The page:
Controllers in AngularJS

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We saw how to create modules, but what do we do with them? So far, they have just been empty modules.

Let’s now take a look at controllers. Controllers in AngularJS are our workhorse, the JavaScript functions that perform or trigger the majority of our UI-oriented work. Some of the common responsibilities of a controller in an AngularJS application include:

  • Fetching the right data from the server for the current UI
  • Deciding which parts of that data to show to the user
  • Presentation logic, such as how to display elements, which parts of the UI to show, how to style them, etc.
  • User interactions, such as what happens when a user clicks something or how a text input should be validated

An AngularJS controller is almost always directly linked to a view or HTML. We will never have a controller that is not used in the UI (that kind of business logic goes into services). It acts as the gateway between our model, which is the data that drives our Application, and the view, which is what the user sees and interacts with.

So let’s take a look at how we could go about creating a controller for our vishalsrini module:

See the Pen Creating a module in angularjs by Vishal Srinivasan (@vishal_srini) on CodePen.0

We define a controller using the controller function that is exposed on an AngularJS module. The controller function takes the name of the controller as the first argument, which in the previous example is creatively named MainCtrl. The second argument is the actual controller definition, of what it does and how it does it.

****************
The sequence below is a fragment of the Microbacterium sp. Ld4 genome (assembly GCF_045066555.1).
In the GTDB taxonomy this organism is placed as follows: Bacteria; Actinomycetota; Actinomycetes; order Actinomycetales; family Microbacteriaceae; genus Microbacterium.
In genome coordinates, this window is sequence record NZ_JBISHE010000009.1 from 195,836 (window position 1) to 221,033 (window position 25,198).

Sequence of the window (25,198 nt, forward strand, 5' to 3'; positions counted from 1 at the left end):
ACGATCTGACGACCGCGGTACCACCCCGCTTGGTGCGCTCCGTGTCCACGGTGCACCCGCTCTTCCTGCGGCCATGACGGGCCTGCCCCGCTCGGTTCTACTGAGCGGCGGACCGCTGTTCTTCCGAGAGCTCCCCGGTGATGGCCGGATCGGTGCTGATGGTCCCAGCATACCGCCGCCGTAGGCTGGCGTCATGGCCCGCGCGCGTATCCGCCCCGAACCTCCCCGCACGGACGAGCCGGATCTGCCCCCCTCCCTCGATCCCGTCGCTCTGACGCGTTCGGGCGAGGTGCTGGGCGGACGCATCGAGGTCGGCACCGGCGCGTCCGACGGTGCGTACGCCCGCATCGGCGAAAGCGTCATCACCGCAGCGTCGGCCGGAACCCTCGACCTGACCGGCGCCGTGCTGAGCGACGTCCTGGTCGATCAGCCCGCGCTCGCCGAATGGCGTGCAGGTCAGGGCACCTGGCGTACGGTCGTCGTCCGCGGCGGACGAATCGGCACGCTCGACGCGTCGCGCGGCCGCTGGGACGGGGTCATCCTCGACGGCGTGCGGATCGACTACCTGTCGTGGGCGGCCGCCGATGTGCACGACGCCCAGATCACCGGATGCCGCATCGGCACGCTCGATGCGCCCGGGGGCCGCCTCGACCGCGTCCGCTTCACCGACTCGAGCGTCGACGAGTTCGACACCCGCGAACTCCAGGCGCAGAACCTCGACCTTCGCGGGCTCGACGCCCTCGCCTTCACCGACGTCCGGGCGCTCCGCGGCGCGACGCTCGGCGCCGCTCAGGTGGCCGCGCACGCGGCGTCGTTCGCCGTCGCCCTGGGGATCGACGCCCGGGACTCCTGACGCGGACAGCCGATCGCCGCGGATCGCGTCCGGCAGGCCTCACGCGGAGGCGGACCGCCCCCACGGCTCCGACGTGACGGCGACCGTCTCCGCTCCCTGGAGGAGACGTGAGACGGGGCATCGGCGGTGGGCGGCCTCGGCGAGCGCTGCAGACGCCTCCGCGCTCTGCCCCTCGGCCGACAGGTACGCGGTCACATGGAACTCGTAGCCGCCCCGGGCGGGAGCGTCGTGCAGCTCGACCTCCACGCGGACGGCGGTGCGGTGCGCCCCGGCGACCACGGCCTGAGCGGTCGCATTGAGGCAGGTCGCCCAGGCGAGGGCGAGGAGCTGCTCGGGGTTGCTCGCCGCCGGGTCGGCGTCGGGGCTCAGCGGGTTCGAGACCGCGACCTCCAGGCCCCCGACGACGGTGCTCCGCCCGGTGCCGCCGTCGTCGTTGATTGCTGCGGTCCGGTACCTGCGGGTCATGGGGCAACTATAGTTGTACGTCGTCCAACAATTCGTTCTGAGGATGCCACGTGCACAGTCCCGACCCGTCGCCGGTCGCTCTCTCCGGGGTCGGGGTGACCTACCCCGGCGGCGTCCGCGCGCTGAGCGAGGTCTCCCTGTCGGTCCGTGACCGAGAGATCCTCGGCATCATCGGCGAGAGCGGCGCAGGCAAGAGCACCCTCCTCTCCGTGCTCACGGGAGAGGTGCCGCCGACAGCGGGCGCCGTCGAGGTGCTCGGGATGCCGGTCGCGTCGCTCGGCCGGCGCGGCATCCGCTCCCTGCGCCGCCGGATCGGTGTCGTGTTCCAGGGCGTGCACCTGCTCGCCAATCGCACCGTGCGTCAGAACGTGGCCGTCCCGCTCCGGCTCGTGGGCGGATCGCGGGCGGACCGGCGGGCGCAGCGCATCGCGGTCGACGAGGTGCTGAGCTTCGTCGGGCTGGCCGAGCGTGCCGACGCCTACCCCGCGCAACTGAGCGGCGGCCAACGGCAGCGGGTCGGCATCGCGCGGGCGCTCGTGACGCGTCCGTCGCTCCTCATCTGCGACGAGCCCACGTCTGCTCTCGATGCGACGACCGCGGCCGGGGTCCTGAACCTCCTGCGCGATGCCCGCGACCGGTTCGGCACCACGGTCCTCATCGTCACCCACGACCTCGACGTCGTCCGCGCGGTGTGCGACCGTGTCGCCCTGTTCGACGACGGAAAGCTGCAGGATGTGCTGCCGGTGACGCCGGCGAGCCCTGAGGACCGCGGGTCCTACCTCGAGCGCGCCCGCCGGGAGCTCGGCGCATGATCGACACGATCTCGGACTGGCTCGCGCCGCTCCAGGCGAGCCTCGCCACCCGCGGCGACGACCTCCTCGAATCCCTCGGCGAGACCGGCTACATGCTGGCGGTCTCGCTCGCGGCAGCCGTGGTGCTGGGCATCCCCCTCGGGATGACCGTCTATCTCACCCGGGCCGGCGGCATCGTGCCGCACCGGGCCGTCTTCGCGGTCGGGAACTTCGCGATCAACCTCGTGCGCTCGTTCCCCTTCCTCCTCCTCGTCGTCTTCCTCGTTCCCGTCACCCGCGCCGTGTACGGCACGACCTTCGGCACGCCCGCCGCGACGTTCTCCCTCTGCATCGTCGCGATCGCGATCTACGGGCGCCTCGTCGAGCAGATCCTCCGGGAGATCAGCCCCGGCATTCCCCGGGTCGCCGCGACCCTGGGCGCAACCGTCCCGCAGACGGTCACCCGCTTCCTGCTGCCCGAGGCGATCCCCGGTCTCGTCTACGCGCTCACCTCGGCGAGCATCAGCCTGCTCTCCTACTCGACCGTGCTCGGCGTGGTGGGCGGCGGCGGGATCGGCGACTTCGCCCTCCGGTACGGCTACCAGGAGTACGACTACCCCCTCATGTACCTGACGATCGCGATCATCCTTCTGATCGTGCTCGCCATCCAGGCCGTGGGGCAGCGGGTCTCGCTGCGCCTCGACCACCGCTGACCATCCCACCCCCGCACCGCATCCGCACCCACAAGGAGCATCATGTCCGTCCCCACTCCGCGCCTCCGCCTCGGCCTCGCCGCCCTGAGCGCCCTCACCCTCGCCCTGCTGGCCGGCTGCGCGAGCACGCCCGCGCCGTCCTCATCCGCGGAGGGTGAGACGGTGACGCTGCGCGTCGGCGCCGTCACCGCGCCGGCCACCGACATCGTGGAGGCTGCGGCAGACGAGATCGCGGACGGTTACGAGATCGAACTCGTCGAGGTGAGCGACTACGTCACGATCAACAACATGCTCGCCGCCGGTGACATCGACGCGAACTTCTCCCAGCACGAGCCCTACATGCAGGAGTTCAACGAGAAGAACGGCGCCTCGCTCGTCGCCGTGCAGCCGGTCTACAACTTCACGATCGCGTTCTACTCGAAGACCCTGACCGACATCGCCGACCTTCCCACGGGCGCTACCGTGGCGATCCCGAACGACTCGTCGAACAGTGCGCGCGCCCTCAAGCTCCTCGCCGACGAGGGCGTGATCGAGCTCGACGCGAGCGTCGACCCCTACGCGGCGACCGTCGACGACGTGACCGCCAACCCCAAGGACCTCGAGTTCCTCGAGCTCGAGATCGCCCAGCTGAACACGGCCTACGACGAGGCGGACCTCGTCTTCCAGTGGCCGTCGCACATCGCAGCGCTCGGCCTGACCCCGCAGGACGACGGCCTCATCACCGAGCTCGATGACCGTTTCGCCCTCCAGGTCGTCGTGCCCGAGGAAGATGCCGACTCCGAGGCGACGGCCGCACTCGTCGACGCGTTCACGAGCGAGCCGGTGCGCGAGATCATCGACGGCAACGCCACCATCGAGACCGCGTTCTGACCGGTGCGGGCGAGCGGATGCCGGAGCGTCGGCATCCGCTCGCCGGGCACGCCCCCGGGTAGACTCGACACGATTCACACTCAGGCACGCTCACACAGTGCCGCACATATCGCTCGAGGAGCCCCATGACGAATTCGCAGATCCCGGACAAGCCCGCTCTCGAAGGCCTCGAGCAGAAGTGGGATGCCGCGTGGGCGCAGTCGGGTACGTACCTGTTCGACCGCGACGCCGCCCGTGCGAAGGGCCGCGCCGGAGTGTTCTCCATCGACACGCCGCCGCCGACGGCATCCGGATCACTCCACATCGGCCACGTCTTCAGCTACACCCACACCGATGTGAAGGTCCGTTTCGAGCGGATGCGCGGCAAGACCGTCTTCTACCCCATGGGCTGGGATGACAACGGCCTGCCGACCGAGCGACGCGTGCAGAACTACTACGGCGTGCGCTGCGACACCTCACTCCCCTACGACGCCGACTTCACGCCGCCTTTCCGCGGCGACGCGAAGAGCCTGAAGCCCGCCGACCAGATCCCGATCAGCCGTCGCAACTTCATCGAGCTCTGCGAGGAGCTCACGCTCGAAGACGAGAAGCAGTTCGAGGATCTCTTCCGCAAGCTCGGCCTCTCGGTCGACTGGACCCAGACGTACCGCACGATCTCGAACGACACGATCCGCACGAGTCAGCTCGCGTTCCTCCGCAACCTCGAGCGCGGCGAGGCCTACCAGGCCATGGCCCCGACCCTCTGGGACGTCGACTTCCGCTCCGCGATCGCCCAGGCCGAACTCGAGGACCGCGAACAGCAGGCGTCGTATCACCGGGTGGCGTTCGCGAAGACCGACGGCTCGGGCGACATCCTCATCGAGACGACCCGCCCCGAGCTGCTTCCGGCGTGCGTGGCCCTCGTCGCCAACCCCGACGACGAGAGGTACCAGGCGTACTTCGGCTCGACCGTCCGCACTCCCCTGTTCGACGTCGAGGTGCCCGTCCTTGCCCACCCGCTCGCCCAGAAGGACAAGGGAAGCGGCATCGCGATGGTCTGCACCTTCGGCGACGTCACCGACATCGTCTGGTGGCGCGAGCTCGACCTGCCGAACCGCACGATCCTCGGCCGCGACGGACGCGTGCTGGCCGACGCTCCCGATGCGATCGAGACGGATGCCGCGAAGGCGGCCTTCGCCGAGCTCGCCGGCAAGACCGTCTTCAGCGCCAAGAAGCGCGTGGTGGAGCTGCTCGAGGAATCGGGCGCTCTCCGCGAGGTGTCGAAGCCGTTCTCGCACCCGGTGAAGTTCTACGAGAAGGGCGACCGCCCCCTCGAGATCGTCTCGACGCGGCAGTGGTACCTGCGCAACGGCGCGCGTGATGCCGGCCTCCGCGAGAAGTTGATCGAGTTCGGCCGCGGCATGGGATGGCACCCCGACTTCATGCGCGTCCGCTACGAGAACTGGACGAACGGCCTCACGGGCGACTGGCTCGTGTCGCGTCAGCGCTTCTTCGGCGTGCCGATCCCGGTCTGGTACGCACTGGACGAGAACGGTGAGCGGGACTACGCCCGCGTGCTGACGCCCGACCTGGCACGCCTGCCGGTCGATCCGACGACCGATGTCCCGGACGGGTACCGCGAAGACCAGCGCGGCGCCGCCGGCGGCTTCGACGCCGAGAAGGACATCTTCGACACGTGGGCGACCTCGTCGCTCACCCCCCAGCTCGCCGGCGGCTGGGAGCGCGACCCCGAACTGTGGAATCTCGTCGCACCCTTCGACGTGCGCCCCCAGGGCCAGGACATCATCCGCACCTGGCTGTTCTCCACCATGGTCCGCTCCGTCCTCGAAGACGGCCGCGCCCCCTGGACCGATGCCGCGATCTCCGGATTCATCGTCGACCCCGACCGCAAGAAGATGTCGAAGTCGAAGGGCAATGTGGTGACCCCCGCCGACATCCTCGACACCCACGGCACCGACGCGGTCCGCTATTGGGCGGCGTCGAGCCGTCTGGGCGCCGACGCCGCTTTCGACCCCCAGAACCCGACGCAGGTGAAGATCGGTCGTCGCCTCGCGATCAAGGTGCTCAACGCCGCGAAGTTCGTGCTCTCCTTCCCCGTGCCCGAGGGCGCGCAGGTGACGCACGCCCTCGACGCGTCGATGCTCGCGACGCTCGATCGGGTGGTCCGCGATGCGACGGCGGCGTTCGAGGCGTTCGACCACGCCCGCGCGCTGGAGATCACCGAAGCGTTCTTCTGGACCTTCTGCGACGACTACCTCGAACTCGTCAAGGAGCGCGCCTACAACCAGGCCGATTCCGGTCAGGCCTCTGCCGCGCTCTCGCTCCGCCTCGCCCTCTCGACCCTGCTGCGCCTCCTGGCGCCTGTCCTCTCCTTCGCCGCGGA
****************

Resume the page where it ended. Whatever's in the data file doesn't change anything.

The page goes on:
But there is a slight twist here, which is the array notation. Notice that we have defined our controller definition function inside an array (this part -> [function() { … }]). That is, the first argument to the controller function on the module is the name of the controller (MainCtrl), and the second argument is an array. The array holds all the dependencies for the controller as string variables, and the last argument in the array is the actual controller function. In this case, because we have no dependencies, the function is the only argument in the array. The function then houses all the controller-specific code.

We also introduce a new directive, ng-controller. This is used to tell AngularJS to go instantiate an instance of the controller with the given name, and attach it to the DOM element. In this case, it would load MainCtrl, which would end up printing the console.log() statement.

Dependency Injection Syntax and AngularJS

The notation that we have used is one of the two ways in which we can declare AngularJS controllers (or services, directives, or filters). The style we have used (and will use for the remainder of the blog), which is also the recommended way, is safe-style of Dependency Injection, or declaration. We could also use:

angular.module(‘vishalsrini’, [ ])
.controller(‘MainCtrl’, function() {

and it would work similarly, but it might cause problems when we have a build step that minifies our code. We will delve into this more when we introduce Dependency Injection in future blog post.